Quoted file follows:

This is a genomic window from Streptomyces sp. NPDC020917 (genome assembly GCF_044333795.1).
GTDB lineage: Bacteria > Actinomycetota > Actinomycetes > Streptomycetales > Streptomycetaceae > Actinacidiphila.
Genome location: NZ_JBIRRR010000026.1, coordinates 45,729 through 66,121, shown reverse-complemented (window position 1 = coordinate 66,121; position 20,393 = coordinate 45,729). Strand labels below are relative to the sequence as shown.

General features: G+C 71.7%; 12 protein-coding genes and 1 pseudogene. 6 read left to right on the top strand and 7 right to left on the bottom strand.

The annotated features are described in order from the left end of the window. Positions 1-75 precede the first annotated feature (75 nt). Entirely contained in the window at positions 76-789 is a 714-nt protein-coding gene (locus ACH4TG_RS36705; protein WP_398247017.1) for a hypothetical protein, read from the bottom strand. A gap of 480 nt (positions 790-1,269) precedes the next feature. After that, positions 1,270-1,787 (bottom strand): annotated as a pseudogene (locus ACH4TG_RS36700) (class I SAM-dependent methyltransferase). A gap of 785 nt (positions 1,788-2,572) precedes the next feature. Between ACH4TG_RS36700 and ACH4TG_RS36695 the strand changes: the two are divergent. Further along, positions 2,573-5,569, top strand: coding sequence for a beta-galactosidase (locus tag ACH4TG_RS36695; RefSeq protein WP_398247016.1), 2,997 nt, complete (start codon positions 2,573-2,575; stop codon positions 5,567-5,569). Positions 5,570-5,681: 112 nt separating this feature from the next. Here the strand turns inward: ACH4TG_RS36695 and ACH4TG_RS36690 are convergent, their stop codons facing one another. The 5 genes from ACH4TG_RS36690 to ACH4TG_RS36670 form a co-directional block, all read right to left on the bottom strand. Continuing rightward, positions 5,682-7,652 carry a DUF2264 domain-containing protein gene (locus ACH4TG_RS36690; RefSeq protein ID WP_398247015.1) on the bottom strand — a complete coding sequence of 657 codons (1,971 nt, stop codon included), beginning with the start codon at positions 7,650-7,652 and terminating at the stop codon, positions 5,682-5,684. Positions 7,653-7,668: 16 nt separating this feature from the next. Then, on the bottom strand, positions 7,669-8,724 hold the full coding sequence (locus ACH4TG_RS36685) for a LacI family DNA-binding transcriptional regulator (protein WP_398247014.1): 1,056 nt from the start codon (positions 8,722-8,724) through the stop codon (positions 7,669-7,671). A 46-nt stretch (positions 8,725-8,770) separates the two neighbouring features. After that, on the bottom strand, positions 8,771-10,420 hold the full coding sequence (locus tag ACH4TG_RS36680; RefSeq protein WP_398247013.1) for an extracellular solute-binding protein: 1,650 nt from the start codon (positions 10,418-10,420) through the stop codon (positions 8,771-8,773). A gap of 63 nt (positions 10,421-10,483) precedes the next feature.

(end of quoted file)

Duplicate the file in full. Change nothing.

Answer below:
This is a genomic window from Streptomyces sp. NPDC020917 (genome assembly GCF_044333795.1).
GTDB lineage: Bacteria > Actinomycetota > Actinomycetes > Streptomycetales > Streptomycetaceae > Actinacidiphila.
Genome location: NZ_JBIRRR010000026.1, coordinates 45,729 through 66,121, shown reverse-complemented (window position 1 = coordinate 66,121; position 20,393 = coordinate 45,729). Strand labels below are relative to the sequence as shown.

General features: G+C 71.7%; 12 protein-coding genes and 1 pseudogene. 6 read left to right on the top strand and 7 right to left on the bottom strand.

The annotated features are described in order from the left end of the window. Positions 1-75 precede the first annotated feature (75 nt). Entirely contained in the window at positions 76-789 is a 714-nt protein-coding gene (locus ACH4TG_RS36705; protein WP_398247017.1) for a hypothetical protein, read from the bottom strand. A gap of 480 nt (positions 790-1,269) precedes the next feature. After that, positions 1,270-1,787 (bottom strand): annotated as a pseudogene (locus ACH4TG_RS36700) (class I SAM-dependent methyltransferase). A gap of 785 nt (positions 1,788-2,572) precedes the next feature. Between ACH4TG_RS36700 and ACH4TG_RS36695 the strand changes: the two are divergent. Further along, positions 2,573-5,569, top strand: coding sequence for a beta-galactosidase (locus tag ACH4TG_RS36695; RefSeq protein WP_398247016.1), 2,997 nt, complete (start codon positions 2,573-2,575; stop codon positions 5,567-5,569). Positions 5,570-5,681: 112 nt separating this feature from the next. Here the strand turns inward: ACH4TG_RS36695 and ACH4TG_RS36690 are convergent, their stop codons facing one another. The 5 genes from ACH4TG_RS36690 to ACH4TG_RS36670 form a co-directional block, all read right to left on the bottom strand. Continuing rightward, positions 5,682-7,652 carry a DUF2264 domain-containing protein gene (locus ACH4TG_RS36690; RefSeq protein ID WP_398247015.1) on the bottom strand — a complete coding sequence of 657 codons (1,971 nt, stop codon included), beginning with the start codon at positions 7,650-7,652 and terminating at the stop codon, positions 5,682-5,684. Positions 7,653-7,668: 16 nt separating this feature from the next. Then, on the bottom strand, positions 7,669-8,724 hold the full coding sequence (locus ACH4TG_RS36685) for a LacI family DNA-binding transcriptional regulator (protein WP_398247014.1): 1,056 nt from the start codon (positions 8,722-8,724) through the stop codon (positions 7,669-7,671). A 46-nt stretch (positions 8,725-8,770) separates the two neighbouring features. After that, on the bottom strand, positions 8,771-10,420 hold the full coding sequence (locus tag ACH4TG_RS36680; RefSeq protein WP_398247013.1) for an extracellular solute-binding protein: 1,650 nt from the start codon (positions 10,418-10,420) through the stop codon (positions 8,771-8,773). A gap of 63 nt (positions 10,421-10,483) precedes the next feature.